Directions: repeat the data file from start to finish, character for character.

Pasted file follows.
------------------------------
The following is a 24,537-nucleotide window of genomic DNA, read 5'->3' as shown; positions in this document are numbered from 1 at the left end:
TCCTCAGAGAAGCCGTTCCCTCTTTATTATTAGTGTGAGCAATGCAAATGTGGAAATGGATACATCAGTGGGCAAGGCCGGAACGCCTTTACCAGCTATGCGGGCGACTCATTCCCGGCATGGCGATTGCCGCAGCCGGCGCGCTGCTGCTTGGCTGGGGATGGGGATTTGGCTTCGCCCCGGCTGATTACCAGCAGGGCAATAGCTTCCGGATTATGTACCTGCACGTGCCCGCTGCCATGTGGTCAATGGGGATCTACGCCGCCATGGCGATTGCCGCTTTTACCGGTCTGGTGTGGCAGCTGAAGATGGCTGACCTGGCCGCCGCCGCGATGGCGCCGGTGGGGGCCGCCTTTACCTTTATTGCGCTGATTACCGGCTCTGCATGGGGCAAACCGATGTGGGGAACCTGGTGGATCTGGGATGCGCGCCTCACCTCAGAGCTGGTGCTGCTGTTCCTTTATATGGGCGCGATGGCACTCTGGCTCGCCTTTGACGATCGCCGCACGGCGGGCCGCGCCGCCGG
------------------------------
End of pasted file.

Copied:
The following is a 24,537-nucleotide window of genomic DNA, read 5'->3' as shown; positions in this document are numbered from 1 at the left end:
TCCTCAGAGAAGCCGTTCCCTCTTTATTATTAGTGTGAGCAATGCAAATGTGGAAATGGATACATCAGTGGGCAAGGCCGGAACGCCTTTACCAGCTATGCGGGCGACTCATTCCCGGCATGGCGATTGCCGCAGCCGGCGCGCTGCTGCTTGGCTGGGGATGGGGATTTGGCTTCGCCCCGGCTGATTACCAGCAGGGCAATAGCTTCCGGATTATGTACCTGCACGTGCCCGCTGCCATGTGGTCAATGGGGATCTACGCCGCCATGGCGATTGCCGCTTTTACCGGTCTGGTGTGGCAGCTGAAGATGGCTGACCTGGCCGCCGCCGCGATGGCGCCGGTGGGGGCCGCCTTTACCTTTATTGCGCTGATTACCGGCTCTGCATGGGGCAAACCGATGTGGGGAACCTGGTGGATCTGGGATGCGCGCCTCACCTCAGAGCTGGTGCTGCTGTTCCTTTATATGGGCGCGATGGCACTCTGGCTCGCCTTTGACGATCGCCGCACGGCGGGCCGCGCCGCCGG